Since production began, small numbers of wood-cased spinet-style instruments were made for domestic use. These usually had an upright-piano style soft pedal (actually an electronic attenuator) as well as the sustain pedal. The mechanism of these pianos is identical to that of the contemporary portable version.
Butterfly Baby Grand
The 200 uniquely had a domestic sister model called the "Butterfly Baby Grand", a semicircular wooden-cased piano with twin quadrant-shaped lids angled above horizontally-mounted loudspeakers.
A rare version, and the only known model not to have 64 keys is the 106P, a 44-note classroom model with a plastic case, no controls, one loudspeaker and no sustain pedal. The 106P was available as a set of eight (model 106) on a folding frame, forming a portable keyboard lab. This model appears to date from the early 1970s and was available in orange or beige.

Compared with its erstwhile rival, the (Fender) Rhodes electric piano, the Wurlitzer has a brighter, more hollow sound. When played gently the sound can be quite sweet and vibraphone-like, becoming more aggressive with harder playing, producing a characteristic slightly overdriven tone usually described as a "bark". In a pop or rock band setting with guitar(s), bass and drums the Wurlitzer has a distinctive and clear sound where a Rhodes would tend to blend in. However it has also been used successfully in MOR ballads and even country music.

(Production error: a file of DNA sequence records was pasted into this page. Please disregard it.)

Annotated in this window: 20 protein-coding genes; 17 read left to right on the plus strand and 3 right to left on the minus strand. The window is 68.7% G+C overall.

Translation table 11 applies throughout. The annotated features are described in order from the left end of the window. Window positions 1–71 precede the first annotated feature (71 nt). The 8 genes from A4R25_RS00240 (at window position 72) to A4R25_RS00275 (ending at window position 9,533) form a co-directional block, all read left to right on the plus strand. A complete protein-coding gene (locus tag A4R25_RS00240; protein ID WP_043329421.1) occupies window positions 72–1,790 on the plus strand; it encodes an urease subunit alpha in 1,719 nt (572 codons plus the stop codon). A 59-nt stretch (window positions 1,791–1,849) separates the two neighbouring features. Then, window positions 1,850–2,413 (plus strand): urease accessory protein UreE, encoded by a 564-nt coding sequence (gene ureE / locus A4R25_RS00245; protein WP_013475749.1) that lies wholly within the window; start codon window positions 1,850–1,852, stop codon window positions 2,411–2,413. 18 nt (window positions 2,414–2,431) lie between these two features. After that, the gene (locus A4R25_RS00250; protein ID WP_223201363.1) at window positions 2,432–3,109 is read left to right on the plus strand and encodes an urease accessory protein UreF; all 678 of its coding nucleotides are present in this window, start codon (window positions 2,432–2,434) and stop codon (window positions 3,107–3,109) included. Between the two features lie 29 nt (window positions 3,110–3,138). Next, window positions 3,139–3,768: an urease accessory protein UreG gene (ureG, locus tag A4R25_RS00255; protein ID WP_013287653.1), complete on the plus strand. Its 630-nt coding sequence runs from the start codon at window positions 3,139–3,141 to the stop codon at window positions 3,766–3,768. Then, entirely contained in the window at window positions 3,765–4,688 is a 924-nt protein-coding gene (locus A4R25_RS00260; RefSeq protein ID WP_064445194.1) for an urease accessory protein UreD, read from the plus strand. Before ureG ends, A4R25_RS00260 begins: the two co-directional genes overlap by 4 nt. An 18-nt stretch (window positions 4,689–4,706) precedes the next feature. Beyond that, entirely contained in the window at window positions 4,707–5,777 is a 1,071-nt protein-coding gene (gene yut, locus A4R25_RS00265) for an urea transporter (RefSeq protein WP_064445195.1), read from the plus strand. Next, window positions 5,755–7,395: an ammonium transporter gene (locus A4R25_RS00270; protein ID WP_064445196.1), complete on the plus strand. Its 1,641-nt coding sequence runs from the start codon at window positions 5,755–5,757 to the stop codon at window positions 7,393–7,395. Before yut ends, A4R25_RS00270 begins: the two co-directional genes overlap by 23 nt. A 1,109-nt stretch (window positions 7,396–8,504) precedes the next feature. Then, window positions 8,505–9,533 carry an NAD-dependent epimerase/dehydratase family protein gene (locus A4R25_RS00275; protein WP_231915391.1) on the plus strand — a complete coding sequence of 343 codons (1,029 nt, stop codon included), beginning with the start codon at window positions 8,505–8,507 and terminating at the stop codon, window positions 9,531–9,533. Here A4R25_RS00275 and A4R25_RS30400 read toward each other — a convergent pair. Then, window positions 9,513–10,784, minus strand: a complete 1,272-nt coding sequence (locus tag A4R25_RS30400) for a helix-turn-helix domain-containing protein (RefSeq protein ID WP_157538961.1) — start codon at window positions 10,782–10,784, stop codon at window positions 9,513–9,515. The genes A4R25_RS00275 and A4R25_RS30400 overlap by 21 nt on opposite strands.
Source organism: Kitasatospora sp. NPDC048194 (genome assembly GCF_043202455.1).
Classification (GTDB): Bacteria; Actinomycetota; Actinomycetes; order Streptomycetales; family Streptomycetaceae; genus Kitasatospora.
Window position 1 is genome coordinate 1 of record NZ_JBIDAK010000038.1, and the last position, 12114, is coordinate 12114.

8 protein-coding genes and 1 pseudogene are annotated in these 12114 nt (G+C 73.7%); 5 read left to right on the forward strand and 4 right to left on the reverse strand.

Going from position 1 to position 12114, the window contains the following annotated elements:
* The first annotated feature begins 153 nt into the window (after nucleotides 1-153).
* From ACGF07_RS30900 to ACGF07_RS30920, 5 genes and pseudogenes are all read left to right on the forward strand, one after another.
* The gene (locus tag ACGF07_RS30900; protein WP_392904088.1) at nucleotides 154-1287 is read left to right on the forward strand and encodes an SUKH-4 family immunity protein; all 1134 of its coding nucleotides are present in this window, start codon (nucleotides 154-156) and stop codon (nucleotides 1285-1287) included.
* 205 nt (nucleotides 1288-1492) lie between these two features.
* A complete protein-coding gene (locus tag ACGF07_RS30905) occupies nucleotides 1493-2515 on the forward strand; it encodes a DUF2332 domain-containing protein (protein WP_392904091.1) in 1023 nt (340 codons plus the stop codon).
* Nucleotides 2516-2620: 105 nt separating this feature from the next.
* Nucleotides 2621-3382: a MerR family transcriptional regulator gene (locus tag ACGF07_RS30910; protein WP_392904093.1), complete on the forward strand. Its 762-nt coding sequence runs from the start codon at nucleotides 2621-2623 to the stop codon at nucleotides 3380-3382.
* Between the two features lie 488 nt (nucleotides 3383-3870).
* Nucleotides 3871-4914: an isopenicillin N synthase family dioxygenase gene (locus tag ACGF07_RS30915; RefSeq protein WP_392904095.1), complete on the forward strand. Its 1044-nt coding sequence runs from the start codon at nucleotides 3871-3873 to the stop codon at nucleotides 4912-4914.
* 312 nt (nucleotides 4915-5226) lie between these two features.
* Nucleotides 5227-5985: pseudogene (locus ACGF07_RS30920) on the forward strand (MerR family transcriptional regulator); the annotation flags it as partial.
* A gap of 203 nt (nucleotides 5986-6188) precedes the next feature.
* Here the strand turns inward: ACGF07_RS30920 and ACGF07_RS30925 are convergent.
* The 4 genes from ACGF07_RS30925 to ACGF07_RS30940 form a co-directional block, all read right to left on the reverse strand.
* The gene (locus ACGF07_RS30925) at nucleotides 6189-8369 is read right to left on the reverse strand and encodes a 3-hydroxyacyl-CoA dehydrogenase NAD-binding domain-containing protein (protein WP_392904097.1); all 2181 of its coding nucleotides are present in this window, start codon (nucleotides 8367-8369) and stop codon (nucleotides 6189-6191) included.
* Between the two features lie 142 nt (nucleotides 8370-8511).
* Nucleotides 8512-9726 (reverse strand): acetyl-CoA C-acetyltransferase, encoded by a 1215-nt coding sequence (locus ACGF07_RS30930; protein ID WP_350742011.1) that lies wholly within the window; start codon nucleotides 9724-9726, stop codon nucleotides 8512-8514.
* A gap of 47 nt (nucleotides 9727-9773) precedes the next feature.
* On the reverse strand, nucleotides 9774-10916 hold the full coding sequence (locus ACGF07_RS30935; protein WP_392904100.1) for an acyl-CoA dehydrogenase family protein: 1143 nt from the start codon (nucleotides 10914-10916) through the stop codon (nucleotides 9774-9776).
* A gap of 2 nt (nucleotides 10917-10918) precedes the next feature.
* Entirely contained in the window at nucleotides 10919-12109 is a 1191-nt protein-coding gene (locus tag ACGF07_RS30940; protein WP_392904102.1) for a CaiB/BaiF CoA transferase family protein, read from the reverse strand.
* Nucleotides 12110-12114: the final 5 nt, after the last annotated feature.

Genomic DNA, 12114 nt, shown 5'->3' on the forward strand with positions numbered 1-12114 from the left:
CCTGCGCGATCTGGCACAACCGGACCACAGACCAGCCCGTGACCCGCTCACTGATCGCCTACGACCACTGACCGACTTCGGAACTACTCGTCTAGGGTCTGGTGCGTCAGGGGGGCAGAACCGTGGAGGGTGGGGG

The Wurlitzer electric piano was one of a series of electromechanical stringless pianos manufactured and marketed by the Rudolph Wurlitzer Company, Corinth, Mississippi, USA. The Wurlitzer company actually called the instrument (inaccurately in retrospect) the "Electronic Piano", but musicians usually describe it correctly as an electric piano.

-- courtesy of wikipedia

The Wurlitzer in Action

Listen Further/Buy
Ray Charles "What'd I Say"
Beck "Where It's At"
Pink Floyd "Money"
Sheryl Crow "Maybe Angels"
Norah Jones "Thinking About You"
Wurlitzer Software Emulations

There are a ton of software emulations on the market now. This table contains a few of the most popular ones, and I have added comments about the ones I have played.
Software Name Manufacture Comments
EVP88 Logic Audio Wurlitzers have a very raw and almost dirty sound. The imperfections of Wurlitzers is what gives each of them a sound all its' own. All of these software emulations come close, but the imperfections seem to be missing. Give me the real thing.
EVP73 Logic Audio  
Elektrik Piano Native Instruments  
EP-3 Lounge Lizard  
Electro-Mechanical Reason Refill Propellerhead This refill is available for free from the Propellerhead web site for all registered users of Reason.

There is also a 'wurlitzer' patch in virtually every keyboard sold today, but my personal favorite is the "wurly tremolo" patch in the Yamaha S90 and Motif-8. ( The S90 is basically a Motif 8 without the sequencer ) This keyboard patch doesn't have all of the character of an actual Wurly, but it will get you through the gig.
Links to Wurlitzer Parts, Maintenance and more

Here are a few links to some great Wurlitzer Sites great source for wurlitzer repairs and parts. another great source for wurlitzer parts
wurlitzer archive wurlitzer archives: information and pictures